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High Scope Curriculum & Reggio Amelia Approach With PITC Yuba College CDC.

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Presentation on theme: "High Scope Curriculum & Reggio Amelia Approach With PITC Yuba College CDC."— Presentation transcript:

1 High Scope Curriculum & Reggio Amelia Approach With PITC Yuba College CDC

2 The Yuba College CDC uses the High Scope curriculum and the Reggio Emilia Approach to early learning. The High Scope curriculum for teaching and Reggio Emilia to teaching For our Toddler Program we use PITC. “It is all about relationships”. Our role is to accompany children on their journey, clearing the path of obstacles and offering encouragement and guidance.

3 High Scope Curriculum The High Scope program is a comprehensive educational approach that strives to help children develop in all areas. The fundamental premise of the curriculum is that children are active learners: learning best from direct, hands-on experiences w/people, objects, events, and ideas.

4 5 ingredients to active learning 1. Materials for each child 2. Manipulation of those materials 3. Choice by the child of what to do with the materials 4. Words chosen and used by the child 5. Support by adults or peers that helps the child think about his or her action

5 H/S cont. Children’s interests and choices are at the heart of High Scope programs. Children are encouraged to “construct” their own knowledge by pursing their personal interests and interacting with the choices and following through on their plans and decisions.

6 H/S Precepts 1. Teachers must understand how children mentally construct the world and how these mental constructs change the course of children’s development. 2. Teaching must build upon, not direct or control, the thoughts and actions of children. 3. Children must have daily opportunities to decide what they want to do.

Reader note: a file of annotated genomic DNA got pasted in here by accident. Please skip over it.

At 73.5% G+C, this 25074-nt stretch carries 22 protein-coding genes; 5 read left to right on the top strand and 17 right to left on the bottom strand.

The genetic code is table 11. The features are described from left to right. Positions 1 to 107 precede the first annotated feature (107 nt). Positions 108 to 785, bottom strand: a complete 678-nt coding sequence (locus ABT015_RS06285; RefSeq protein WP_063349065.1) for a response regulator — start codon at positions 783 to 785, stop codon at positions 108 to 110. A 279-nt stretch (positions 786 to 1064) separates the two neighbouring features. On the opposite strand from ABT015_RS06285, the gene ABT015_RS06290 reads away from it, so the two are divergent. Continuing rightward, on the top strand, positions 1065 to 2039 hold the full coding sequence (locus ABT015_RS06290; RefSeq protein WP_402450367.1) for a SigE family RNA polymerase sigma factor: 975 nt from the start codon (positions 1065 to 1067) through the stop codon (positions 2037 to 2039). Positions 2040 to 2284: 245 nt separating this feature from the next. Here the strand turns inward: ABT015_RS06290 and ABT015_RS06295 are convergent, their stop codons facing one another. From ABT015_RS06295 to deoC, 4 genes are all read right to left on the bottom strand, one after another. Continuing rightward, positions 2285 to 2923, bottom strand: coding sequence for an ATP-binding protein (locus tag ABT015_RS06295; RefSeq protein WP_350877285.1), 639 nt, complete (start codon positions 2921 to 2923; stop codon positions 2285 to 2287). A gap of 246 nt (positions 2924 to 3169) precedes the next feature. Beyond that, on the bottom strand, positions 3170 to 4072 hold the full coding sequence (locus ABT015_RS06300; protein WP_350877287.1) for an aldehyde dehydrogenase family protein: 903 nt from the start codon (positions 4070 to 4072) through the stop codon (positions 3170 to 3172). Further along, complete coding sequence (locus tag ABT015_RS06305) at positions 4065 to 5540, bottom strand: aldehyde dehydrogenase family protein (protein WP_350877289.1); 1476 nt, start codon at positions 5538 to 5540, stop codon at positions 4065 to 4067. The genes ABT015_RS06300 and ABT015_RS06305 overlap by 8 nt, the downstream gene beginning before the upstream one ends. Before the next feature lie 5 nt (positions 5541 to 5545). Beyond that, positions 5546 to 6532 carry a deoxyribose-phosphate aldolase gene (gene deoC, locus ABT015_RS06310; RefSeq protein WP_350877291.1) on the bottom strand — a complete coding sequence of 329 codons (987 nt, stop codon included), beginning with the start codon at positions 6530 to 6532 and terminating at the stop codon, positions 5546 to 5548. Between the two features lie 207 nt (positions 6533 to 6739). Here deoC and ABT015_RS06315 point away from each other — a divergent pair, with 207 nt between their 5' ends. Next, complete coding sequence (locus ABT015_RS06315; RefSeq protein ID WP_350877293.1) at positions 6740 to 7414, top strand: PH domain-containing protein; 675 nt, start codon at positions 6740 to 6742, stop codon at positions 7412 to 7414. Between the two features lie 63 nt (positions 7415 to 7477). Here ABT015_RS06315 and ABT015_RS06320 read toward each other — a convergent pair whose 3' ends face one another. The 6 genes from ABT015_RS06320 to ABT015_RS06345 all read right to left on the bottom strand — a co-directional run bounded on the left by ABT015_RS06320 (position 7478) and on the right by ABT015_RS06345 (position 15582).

7 H/S Cont. 4. The child’s daily plan must provide the starting point for teaching. 5. The environment is a materials-rich learning environment. The classroom materials are labeled to help children learn organizational skills. Teachers set up the classroom areas purposefully for children to explore and build social relationships, with will-defined areas for different activities. 6. Certain key experiences are essential to children’s early intellectual growth.

8 Key Experiences Key experiences provide a useful framework that guides teachers and assistants in conduction of the classroom program Key experiences help the teaching staff encourage and extend children self-chosen activities by providing developmentally appropriate learning experiences. The Key experiences are important to the development of rational thought of children.

9 Key Developmental Indicators-updated Approaches to learning Social and Emotional Development Physical Development and Health Language, Literacy and Communication Mathematics Creative Arts Science and Technology Social Studies

10 Daily Schedule A framework for the day’s events that supports children’s security and independence. Daily routine components: -Plan-Do-Review (Work Time) -Small Group Time -Large Group Time -Outside time Transition times

11 Characteristics of the Learning Environment The High/Scope characteristics are: * Is welcoming to children * Allows children to see and easily move though all the areas of the classroom or center * Is flexible so children can extend their play by bringing materials from one area to another * Materials are arranged in consistent places and the shelves are tagged with child-friendly labels so that children can get out and put away materials themselves.